This weekend was a big weekend for Philadelphia. The city played host to Made in America, a two day music fest, which was billed as something like a huge block party. The slate of entertainers, headlined by mega-star Jay-Z (yes, Beyonce was in attendance, too, although she didn’t perform), also included such acts as Pearl Jam, Eve, Calvin Harris, Drake, Run DMC and Philly’s own Jill Scott – even President Obama made a surprise onscreen visit. The fest drew 40,000 of what one reporter dubbed a “multiracial millennial generation crowd” to the Parkway on what is traditionally a slow tourist weekend in the City of Brotherly Love; the event was also streamed live via YouTube to those who didn’t make the trip.
When it was over, Jay-Z told the crowd that he’d see them next year… but will he?
Despite ticket prices in the range of $75 (for a Single Day Earlybird pass) to $350 (for a two day General Admission pass), Geoff Gordon, regional president of Live Nation, who booked the talent and promoted the concert, indicated to the Philadelphia Inquirer that the tour would still be “in the red.” What wasn’t clear was how much of the loss would fall to the City.
For his part, Philadelphia Mayor Nutter was pleased with the event, noting healthy ticket sales and packed hotels and restaurants. More importantly, perhaps, for a day or so, Philly was the height of musical cool (Bruce Springsteen was also in town over the weekend, playing at Citizens Bank Park). The City was literally atwitter – despite a temporary tech shortage brought on, according to Verizon, by too much cell phone usage – with the sounds of music. And that might be worth something. But how do you value that something? And is it worth the tax dollars used to pay for it?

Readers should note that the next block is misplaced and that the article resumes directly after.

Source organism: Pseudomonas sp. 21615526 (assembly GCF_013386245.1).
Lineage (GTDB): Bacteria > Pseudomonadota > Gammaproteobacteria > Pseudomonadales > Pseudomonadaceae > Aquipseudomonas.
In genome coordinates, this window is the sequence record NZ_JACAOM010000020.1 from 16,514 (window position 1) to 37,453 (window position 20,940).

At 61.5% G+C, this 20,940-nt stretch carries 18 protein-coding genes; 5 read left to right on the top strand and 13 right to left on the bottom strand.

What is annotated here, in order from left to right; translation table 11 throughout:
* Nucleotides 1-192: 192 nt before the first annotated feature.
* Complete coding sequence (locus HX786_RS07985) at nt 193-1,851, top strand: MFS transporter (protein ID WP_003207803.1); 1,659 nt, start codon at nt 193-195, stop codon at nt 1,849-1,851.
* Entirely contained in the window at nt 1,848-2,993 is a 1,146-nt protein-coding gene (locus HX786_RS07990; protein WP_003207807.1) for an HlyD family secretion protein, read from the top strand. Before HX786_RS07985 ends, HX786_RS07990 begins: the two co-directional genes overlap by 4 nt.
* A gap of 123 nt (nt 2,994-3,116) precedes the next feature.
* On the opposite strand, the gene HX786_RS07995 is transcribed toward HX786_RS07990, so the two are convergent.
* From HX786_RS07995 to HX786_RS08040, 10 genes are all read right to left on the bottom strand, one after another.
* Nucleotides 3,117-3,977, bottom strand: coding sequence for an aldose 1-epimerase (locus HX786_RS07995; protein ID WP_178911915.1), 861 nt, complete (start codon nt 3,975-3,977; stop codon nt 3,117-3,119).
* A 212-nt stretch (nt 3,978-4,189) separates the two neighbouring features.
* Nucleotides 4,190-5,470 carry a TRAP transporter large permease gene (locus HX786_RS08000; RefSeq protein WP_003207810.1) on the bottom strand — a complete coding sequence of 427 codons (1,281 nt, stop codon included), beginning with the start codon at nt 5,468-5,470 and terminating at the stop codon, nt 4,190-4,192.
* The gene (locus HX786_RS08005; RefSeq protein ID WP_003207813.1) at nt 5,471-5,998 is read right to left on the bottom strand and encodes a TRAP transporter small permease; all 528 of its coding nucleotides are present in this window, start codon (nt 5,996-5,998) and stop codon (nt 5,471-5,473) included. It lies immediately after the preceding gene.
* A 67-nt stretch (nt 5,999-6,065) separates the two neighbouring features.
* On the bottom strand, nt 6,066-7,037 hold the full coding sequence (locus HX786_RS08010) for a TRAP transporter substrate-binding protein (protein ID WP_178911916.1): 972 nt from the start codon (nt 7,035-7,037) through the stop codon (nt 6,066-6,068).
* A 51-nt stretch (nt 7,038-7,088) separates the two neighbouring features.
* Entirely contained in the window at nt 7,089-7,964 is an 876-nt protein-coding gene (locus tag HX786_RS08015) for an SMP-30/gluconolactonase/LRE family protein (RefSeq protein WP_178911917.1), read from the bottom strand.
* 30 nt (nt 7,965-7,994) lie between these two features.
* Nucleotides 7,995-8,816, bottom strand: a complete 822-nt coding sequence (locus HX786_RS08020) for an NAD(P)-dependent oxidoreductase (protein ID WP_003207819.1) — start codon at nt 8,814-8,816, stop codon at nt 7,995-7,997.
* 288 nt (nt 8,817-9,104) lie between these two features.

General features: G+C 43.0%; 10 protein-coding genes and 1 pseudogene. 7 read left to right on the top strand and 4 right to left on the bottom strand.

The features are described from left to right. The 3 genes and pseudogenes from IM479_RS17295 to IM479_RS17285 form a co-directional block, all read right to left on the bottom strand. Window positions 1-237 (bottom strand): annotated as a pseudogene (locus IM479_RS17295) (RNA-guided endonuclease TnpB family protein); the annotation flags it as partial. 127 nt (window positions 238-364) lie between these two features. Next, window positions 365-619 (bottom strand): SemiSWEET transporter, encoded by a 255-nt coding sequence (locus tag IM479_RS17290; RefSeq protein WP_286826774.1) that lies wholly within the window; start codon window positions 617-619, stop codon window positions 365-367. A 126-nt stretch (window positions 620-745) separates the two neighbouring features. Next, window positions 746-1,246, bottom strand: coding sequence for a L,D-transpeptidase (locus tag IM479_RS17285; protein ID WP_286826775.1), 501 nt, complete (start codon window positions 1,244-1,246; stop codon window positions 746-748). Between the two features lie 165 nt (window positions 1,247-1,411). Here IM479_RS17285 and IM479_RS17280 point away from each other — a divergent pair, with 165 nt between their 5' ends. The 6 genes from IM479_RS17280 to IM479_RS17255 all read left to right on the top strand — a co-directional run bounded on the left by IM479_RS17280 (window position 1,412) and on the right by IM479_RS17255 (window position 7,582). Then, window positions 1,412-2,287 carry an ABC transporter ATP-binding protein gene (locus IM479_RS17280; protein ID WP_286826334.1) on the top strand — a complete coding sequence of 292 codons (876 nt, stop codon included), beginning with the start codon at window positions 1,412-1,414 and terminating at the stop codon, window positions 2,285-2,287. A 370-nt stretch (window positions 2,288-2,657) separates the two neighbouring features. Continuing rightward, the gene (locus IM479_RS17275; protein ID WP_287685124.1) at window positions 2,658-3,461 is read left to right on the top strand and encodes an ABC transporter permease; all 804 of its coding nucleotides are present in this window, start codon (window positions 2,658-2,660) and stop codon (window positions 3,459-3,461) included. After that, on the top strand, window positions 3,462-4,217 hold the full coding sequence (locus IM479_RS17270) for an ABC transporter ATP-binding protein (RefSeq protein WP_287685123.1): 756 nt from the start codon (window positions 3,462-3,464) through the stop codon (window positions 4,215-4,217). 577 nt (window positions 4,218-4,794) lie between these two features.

It’s a bitter pill for many Philadelphia taxpayers to swallow in a climate where belt-tightening has been preached for months. Cuts have been particularly drastic over the last year with respect to services, including in eduction: teachers have been let go, schools have been cut and support staff, including security, have been fired (you might remember my reaction to the cuts at our school). As spending gaps loom, cuts to the firefighter budget are still being considered, as well as slashing funding for the streets department and recreation centers. To pay for continued services, City Council has passed a recent budget which calls for an increase in property taxes of 3.6%, the third property tax increase in three years. Also slated to increase? The City’s Use and Occupancy taxes which are borne by local businesses.
This means that taxes are increasing as cuts are increasing. It has been painted as a dire picture if we don’t acquiesce to the cuts and tax boosts. But apparently not so dire that we can’t pitch in to pay the costs associated with a major, for profit event. Nobody’s talking numbers when it comes to what the City is bearing in terms of costs but it’s clear that Philadelphia took something of a hit. Organizers are quick to call it an investment, saying that packed hotels and restaurants can only mean good things for the local economy.
It’s the same argument that professional sports teams make when asking for taxpayer funding for stadiums (remember the Vikings?) and developments like casinos (a la Donald Trump’s tax credit coup). The thought process is that spending money now will lead to bigger dollars pumped into the economy later. But is it accurate? It’s hard to say especially when those dollars tend to be paid out – at least in a public way – to celebs, sports stars and entities located outside of cities, counties and states footing the bill for these events.
But what about the intangibles, the buzz factor? Is the “buzz” from this weekend’s concert going to rub off on other artists and tourists? Did Jay-Z’s party on the Parkway make you want to come hang out in Philly? (We would love to have you, by the way.)
That’s the part that’s hard to measure. What sort of value does being the cool kid – if only for a day or a weekend – actually bring?
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